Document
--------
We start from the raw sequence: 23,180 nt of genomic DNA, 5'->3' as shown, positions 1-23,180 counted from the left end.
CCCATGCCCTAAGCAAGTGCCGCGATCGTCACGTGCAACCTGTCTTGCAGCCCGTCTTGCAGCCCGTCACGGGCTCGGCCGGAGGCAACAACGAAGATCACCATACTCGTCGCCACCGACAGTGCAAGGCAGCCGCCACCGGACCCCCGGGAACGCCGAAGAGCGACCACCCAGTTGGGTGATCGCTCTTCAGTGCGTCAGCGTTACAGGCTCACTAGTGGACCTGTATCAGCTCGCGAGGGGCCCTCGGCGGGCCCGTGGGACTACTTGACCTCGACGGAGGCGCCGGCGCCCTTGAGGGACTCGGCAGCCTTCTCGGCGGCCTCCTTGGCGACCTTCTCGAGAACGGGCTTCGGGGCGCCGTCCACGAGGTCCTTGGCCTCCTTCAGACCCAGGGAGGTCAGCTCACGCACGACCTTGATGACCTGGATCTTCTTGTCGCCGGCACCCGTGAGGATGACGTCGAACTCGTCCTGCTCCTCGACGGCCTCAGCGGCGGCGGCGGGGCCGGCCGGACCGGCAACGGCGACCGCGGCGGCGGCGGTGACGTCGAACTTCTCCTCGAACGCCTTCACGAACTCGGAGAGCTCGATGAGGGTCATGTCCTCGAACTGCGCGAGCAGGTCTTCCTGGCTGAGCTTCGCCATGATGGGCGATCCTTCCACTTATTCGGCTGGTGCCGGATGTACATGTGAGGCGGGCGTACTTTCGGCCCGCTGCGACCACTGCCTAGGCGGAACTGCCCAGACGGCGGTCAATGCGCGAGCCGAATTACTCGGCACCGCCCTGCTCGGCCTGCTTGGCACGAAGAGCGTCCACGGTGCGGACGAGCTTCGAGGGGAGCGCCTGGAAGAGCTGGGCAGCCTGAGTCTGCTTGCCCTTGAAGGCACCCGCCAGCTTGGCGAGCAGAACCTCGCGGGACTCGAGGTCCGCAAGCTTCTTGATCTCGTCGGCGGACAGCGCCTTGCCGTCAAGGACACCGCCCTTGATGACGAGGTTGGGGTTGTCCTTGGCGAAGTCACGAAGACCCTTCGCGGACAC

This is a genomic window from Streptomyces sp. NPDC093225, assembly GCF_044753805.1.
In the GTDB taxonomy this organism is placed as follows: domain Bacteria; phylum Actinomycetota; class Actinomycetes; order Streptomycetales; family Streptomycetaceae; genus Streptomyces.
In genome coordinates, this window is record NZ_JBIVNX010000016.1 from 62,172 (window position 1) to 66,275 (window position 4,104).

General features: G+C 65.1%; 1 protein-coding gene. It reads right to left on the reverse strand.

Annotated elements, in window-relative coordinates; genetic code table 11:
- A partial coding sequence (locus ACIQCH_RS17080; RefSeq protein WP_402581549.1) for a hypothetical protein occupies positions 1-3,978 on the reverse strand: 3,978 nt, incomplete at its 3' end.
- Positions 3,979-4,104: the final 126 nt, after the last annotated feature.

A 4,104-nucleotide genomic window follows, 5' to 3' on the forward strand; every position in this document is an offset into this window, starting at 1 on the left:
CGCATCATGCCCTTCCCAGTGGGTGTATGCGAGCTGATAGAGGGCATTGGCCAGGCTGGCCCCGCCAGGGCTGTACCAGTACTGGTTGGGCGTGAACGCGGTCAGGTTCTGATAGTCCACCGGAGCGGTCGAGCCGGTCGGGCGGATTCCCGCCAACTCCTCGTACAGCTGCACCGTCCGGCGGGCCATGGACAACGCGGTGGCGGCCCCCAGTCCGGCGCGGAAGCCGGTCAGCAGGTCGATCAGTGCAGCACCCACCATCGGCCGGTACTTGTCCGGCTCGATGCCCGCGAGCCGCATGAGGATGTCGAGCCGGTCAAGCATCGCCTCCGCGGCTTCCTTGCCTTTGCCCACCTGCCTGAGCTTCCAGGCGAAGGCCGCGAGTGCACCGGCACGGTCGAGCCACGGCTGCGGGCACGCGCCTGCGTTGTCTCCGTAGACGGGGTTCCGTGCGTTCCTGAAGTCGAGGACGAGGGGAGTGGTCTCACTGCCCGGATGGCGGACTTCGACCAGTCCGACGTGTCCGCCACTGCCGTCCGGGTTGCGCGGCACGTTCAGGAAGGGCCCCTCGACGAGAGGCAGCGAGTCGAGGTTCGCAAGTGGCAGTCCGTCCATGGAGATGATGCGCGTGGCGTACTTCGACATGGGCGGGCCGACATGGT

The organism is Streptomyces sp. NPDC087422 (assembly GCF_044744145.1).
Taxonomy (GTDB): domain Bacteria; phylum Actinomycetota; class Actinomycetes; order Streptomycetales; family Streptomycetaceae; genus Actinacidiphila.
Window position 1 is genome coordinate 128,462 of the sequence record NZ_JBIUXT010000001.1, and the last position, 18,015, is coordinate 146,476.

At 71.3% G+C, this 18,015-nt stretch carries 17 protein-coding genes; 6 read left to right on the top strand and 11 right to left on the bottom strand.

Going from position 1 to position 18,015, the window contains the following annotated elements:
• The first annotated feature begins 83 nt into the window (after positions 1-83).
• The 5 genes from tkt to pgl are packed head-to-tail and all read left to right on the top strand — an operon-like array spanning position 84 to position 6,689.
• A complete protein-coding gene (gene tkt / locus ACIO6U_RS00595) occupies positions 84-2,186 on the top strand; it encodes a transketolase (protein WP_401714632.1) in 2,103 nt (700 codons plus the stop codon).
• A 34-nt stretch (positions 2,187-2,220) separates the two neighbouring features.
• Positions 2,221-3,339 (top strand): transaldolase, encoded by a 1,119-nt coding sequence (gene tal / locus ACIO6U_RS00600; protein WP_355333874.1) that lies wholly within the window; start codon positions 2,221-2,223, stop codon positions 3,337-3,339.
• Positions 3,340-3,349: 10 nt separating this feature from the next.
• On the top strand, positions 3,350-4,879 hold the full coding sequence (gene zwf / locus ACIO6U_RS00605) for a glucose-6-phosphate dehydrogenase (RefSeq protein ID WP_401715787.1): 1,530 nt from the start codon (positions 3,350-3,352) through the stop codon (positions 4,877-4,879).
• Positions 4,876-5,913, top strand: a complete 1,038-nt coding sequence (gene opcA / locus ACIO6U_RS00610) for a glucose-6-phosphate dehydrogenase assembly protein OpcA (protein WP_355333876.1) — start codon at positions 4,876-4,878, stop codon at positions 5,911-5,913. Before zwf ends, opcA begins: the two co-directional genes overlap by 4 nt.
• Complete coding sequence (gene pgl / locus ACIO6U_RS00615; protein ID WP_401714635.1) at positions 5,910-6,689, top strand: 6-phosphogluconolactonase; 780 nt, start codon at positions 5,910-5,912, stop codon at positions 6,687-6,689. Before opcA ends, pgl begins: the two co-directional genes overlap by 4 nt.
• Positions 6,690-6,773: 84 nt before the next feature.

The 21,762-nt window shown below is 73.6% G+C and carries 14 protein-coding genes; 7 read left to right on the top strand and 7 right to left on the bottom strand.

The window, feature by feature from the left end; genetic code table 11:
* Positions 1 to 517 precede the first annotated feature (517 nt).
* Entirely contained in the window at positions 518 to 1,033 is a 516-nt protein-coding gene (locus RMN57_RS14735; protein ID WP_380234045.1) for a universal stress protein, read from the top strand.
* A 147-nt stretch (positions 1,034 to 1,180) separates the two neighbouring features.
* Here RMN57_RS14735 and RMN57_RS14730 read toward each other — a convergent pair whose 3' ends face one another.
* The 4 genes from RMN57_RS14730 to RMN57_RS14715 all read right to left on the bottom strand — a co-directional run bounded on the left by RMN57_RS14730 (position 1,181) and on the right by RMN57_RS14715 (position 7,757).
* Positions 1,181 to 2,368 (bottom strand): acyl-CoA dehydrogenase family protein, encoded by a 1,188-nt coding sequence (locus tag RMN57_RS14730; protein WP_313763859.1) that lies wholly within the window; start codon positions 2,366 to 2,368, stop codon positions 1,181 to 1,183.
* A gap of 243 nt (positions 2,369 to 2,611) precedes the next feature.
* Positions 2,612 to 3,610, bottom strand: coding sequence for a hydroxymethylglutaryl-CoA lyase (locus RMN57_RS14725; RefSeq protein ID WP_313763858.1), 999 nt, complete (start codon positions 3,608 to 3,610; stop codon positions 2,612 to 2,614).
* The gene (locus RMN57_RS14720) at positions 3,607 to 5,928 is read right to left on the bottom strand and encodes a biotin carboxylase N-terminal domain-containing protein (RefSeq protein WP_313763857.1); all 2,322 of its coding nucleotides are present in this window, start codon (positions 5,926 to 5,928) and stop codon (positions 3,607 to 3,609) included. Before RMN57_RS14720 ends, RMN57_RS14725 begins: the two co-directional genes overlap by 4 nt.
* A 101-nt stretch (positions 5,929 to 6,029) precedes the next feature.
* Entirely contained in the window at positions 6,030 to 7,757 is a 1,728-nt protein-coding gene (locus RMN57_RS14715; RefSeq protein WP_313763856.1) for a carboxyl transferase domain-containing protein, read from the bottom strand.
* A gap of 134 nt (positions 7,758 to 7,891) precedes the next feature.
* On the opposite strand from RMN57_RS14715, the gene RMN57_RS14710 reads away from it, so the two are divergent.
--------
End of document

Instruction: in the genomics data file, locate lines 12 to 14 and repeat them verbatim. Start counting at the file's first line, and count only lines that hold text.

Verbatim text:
The organism is Streptomyces sp. NPDC087422 (assembly GCF_044744145.1).
Taxonomy (GTDB): domain Bacteria; phylum Actinomycetota; class Actinomycetes; order Streptomycetales; family Streptomycetaceae; genus Actinacidiphila.
Window position 1 is genome coordinate 128,462 of the sequence record NZ_JBIUXT010000001.1, and the last position, 18,015, is coordinate 146,476.